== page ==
2019/20 Championship managerial preview: Title winner, one to watch, first casualty, best appointment

Gabriel Sutton by Gabriel Sutton / 29 July 2019, 14:49

The Championship is one of the most enthralling divisions in world football and we are seeing the standard of coaching improve every year.

Norwich City, who won the title after making a net profit in the summer transfer market, set the benchmark.

Head coach Daniel Farke and Sporting Director Stuart Webber showed that with the correct research into recruitment combined with excellent coaching, a coherent playing identity and a hint of patience mixed in, success can be achieved without the obvious ingredient of heavy spending.

Newbies Pep Clotet, Slaven Bilic, Jonathan Woodgate, Mark Warburton, Steve Cooper, Phillipe Cocu and Grant McCann hope to follow in Farke’s famous footsteps in their respective hotseats, at least in the sense that they are expected to gravitate towards young players and in some cases evolve the style of play.

If we remember Norwich’s 2017-18 campaign, though, their football was static and one-dimensional as players struggled to adapt to this new way of playing; so a lot of the aforementioned managers may require boardroom support early on.

The early teething problems our progressive coaches may face could hand an advantage to more old-school bosses.

Neil Warnock’s Cardiff will look to seize on opposition mistakes while Neil Harris’ Millwall will play to a target man once again.

The dynamics of the division could suit teams that focus predominantly on pressing and incisive transitions, so the early signs are positive for Sabri Lamouchi at Nottingham Forest if he’s given time, while Alex Neil and Daniel Stendel could outperform their budgetary rank at Preston and Barnsley respectively.

Here’s our managerial picks for the title-winner, the one to watch, the first one to depart and the best summer appointment.

Title Winner: Marcelo Bielsa, Leeds

Bielsa is one of the most fascinating managers the Championship has ever seen.

In terms of producing innovative tactical ideas, co-ordinating pressing and passing sequences plus researching opponents, prospective signings as well as his own senior and youth team players, there is nobody better in the game.

Bielsa’s genius is highlighted by the fact he elevated a small squad that finished 13th in 2017-18 to serious promotion contenders, with the only notable additions being that of Barry Douglas, Jack Harrison and Patrick Bamford.

Why, then, is the Argentine managing in the Championship, rather than in the Champions League, where aspects of his work surely belong?

The common theory is that his approach is too aggressive, too attacking, too cavalier; it works brilliantly in short bursts but can then lead to a burn-out due to the intense demands.

Those who idolize Bielsa, Pep Guardiola for example, have incorporated his ideas but produced a more controlled version of them with perhaps more emphasis on ball retention.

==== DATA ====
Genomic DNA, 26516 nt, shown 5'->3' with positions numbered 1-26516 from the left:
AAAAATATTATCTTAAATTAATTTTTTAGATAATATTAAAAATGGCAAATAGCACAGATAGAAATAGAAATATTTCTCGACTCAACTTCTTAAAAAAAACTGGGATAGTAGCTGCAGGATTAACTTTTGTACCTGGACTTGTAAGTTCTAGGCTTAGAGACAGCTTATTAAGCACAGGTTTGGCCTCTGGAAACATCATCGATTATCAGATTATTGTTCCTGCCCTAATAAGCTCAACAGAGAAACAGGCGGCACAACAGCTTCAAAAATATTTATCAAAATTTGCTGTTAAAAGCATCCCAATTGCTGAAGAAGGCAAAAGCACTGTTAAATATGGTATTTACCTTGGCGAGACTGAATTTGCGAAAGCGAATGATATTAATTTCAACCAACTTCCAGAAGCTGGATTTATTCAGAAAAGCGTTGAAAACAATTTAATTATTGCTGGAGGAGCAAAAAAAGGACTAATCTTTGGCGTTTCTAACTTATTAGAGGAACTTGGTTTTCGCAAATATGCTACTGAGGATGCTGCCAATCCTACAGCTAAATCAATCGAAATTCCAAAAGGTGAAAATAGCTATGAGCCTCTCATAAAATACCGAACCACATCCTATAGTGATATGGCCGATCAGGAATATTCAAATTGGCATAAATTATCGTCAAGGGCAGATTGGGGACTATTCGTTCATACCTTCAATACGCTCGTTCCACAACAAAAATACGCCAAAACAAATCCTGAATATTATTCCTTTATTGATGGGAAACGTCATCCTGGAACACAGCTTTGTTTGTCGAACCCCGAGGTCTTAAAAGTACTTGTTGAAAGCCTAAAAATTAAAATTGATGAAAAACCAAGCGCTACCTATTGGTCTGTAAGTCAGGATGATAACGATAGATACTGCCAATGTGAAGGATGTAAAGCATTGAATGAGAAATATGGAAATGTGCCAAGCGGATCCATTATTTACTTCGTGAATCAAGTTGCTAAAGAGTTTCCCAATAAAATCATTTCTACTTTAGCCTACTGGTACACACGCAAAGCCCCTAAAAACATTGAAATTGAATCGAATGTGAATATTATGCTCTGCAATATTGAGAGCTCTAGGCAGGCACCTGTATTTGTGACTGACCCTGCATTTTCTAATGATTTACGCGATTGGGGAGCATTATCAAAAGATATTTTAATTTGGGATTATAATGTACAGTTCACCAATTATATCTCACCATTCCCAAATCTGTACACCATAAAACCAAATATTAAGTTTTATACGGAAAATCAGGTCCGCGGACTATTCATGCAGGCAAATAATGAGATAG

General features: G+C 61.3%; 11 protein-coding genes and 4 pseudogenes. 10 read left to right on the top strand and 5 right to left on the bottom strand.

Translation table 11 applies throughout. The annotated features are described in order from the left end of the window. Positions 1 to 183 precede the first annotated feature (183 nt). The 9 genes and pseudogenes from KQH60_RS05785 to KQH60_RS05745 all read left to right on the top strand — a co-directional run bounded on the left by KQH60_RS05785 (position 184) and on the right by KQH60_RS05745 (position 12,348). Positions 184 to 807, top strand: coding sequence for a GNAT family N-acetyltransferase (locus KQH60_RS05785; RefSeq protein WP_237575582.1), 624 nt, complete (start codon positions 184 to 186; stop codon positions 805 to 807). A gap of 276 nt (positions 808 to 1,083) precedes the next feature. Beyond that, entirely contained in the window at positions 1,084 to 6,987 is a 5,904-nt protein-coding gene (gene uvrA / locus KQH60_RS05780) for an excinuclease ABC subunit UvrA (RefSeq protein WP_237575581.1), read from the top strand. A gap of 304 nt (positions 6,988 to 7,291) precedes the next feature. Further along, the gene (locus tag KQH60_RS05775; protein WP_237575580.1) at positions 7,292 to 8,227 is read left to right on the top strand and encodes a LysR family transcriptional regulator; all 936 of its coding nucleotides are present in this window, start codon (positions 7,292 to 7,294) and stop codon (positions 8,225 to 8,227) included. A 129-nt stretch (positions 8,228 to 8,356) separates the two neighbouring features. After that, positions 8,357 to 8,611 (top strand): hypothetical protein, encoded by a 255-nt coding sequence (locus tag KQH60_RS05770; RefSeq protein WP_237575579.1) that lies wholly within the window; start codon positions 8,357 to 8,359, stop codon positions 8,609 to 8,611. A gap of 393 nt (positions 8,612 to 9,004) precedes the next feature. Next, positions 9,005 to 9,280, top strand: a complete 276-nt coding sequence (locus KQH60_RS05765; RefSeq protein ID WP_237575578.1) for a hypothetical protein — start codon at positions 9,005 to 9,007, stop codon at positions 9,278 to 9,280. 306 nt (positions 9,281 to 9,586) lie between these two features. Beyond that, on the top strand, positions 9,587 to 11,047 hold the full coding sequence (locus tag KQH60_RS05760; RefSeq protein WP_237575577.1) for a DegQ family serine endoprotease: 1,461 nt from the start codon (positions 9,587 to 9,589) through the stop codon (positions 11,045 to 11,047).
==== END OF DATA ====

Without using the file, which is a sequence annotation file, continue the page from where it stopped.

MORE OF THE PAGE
Equally, it could be that Bielsa has previously found it difficult to connect with his players on an emotional level – partly a result of his ability to be so analytical of small details.

Still, Bielsa is an inspiration to so many and when we look at the incredibly high-quality of football Leeds have played under him, it becomes clear that the advantages of having him on board far outweigh any disadvantages.

With Helder Costa arriving to add extra quality, perhaps this will be the year he wins his first title as a manager since 1992.

One To Watch: Nathan Jones, Stoke

Nathan Jones worked wonders at Luton Town.

After the club had stagnated slightly towards the backend of John Still’s regime, Jones re-invigorated and re-energized the Hatters.

The Bedfordshire outfit reached the Play-Offs in the fiery Welshman’s first full season in charge, then scored seven or more home goals in three separate games before Christmas the following season, when they went on to win promotion from League Two.

Jones laid the template for the title win the following campaign, even if he left midway through to take the Stoke job.

Luton fans are unhappy with the manner of his exit, but much of that may be down to how loved he was in his time at Kenilworth Road.

After every victory, most notably the 2-1 win at Wycombe and the 4-1 home win over Crawley in League Two, Jones went over to the fans afterwards and gesticulated to them, showing his raw passion that they fell in love with.

Although the former Brighton Development Squad coach is yet to have the same impact on Stoke in terms of results, he has already got fans onside through his drive and determination to change the mentality of the club.

We can expect the Potters to press with relentless tenacity under his watch and have excellent midfield rotation in the diamond system, with the signs in pre-season being that the manager is starting to get his ideas across.